THREE HUNDRED AND SEVENTY NINE

John O’Donohue via Maria Popova (and this too, on anam cara).

The Greeks … raised the eye beyond the horizon and recognized the heavenly patterns of the cosmos. There they glimpsed a vision of order which was to become the heart of their understanding of beauty. All the frailty and uncertainty was seen to be ultimately sheltered by the eternal beauty which presides over all the journeys between awakening and surrender, the visible and the invisible, the light and the darkness.

The human soul is hungry for beauty… When we experience the Beautiful, there is a sense of homecoming. Some of our most wonderful memories are beautiful places where we felt immediately at home. We feel most alive in the presence of the Beautiful for it meets the needs of our soul. For a while the strains of struggle and endurance are relieved and our frailty is illuminated by a different light in which we come to glimpse behind the shudder of appearances and sure form of things. In the experience of beauty we awaken and surrender in the same act. Beauty brings a sense of completion and sureness. Without any of the usual calculation, we can slip into the Beautiful with the same ease as we slip into the seamless embrace of water; something ancient within us already trusts that this embrace will hold us.

….

There is a lovely disarray that comes with attraction. When you find yourself deeply attracted to someone, you gradually begin to lose your grip on the frames that order your life. Indeed, much of your life becomes blurred as that countenance comes into clearer focus. A relentless magnet draws all your thoughts towards it. Wherever you are, you find yourself thinking about the one who has become the horizon of your longing. When you are together, time becomes unmercifully swift. It always ends too soon. No sooner have you parted than you are already imagining your next meeting, counting the hours. The magnetic draw of that presence renders you delightfully helpless. A stranger you never knew until recently has invaded your mind; every fibre of your being longs to be closer.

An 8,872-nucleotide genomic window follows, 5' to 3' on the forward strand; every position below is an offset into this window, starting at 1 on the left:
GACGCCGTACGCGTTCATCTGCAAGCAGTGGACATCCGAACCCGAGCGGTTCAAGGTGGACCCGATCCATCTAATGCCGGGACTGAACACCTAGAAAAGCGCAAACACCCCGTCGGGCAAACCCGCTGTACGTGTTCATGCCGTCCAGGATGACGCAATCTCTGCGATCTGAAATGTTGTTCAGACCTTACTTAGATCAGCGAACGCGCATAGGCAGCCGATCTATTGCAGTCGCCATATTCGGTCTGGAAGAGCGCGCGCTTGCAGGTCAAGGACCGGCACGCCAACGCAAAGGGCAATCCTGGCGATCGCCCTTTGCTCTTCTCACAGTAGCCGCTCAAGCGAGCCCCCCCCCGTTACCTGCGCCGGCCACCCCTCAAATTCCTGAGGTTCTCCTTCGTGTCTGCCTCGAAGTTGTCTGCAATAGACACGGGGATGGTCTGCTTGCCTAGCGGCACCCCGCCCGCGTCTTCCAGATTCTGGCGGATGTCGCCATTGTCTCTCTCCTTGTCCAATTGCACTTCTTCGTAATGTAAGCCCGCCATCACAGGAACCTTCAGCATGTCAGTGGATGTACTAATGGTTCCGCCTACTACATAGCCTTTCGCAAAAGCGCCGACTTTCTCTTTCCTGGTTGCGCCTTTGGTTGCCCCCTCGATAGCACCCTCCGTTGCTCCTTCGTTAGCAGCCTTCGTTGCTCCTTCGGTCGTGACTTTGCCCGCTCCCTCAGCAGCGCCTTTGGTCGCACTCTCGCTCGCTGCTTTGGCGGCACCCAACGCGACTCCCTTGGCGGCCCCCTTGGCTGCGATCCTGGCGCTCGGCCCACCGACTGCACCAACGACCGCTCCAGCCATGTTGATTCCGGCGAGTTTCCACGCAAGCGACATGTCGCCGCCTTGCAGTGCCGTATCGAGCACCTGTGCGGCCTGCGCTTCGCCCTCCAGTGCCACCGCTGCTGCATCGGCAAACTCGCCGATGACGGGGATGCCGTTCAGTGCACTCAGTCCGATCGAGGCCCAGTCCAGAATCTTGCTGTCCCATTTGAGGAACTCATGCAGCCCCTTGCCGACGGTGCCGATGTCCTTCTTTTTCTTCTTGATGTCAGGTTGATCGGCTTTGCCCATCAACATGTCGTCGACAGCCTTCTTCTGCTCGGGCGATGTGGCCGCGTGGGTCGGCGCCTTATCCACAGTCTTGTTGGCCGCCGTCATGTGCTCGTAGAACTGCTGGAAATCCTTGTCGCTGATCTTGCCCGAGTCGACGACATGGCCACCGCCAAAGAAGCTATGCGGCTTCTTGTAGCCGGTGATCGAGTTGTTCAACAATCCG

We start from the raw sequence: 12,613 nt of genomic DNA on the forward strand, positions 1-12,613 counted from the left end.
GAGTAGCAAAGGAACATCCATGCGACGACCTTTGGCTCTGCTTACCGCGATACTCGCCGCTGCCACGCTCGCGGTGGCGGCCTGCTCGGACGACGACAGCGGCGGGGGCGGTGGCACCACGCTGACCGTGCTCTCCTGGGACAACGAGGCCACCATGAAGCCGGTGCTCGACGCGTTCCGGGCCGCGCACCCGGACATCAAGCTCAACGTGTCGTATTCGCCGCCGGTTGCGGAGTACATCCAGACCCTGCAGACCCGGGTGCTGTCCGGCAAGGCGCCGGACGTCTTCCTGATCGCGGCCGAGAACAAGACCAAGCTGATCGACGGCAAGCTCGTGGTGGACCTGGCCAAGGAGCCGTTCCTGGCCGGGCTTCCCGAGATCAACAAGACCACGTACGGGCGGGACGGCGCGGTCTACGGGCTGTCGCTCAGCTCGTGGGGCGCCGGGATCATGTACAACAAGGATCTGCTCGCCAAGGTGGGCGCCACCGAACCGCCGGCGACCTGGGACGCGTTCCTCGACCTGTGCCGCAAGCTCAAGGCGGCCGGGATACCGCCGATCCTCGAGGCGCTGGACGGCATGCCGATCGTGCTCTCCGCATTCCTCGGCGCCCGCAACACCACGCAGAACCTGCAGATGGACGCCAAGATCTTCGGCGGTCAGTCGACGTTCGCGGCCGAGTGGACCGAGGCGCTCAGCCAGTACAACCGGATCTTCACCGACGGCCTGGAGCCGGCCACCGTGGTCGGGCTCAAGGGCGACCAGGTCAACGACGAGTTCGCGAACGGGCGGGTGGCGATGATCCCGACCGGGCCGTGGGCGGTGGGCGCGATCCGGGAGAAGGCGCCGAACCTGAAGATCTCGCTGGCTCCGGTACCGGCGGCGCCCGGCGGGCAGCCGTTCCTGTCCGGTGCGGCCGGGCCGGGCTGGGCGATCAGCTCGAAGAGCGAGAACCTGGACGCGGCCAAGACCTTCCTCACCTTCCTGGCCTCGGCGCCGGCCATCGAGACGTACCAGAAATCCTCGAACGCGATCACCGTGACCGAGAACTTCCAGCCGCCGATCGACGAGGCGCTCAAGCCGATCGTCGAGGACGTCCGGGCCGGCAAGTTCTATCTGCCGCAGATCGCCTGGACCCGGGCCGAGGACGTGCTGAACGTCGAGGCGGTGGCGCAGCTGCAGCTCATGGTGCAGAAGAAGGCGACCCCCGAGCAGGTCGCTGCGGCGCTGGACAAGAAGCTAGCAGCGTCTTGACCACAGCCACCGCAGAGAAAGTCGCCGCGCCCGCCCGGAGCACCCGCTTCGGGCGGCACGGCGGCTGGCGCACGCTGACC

Eros can take many forms. Sometimes it can be slow, subtle and indirect, building quietly without anyone else even suspecting. Sometimes it can come at you.

THREE HUNDRED AND SIXTY SIX

I love this little thought from Alain de Botton.

“At the heart of sulk lies a confusing mixture of intense anger and an equally intense desire not to communicate what one is angry about. The sulker both desperately needs the other person to understand and yet remains utterly committed to doing nothing to help them do so. The very need to explain forms the kernel of the insult: if the partner requires an explanation, he or she is clearly not worth of one. We should add that it is a privilege to be the recipient of a sulk: it means the other person respects and trusts us enough to think we should understand their unspoken hurt. It is one of the odder gifts of love.”

TWO HUNDRED AND SIXTY SIX

For M, from How To Keep Loving Someone.

“You have to love someone in the cracks between the big moments. You have to grab their hand when you’re sitting on the couch watching Shark Tank together and you have to give them a little knowing look that says, “I see you and I love you here in the mundane moments of our life.” You have to understand who you are, to dive deep into the wounds of your past so that you don’t bring those wounds into the present. You need to know when it’s about you or when it’s about them. You have to carry your own pain.

….

To keep loving someone is an act of bravery. While it deals with matters of the heart, it is not for the lighthearted. There is nothing weak about loving someone. Nothing timid about it. It is for the strong, the ones willing to let love ruin them.”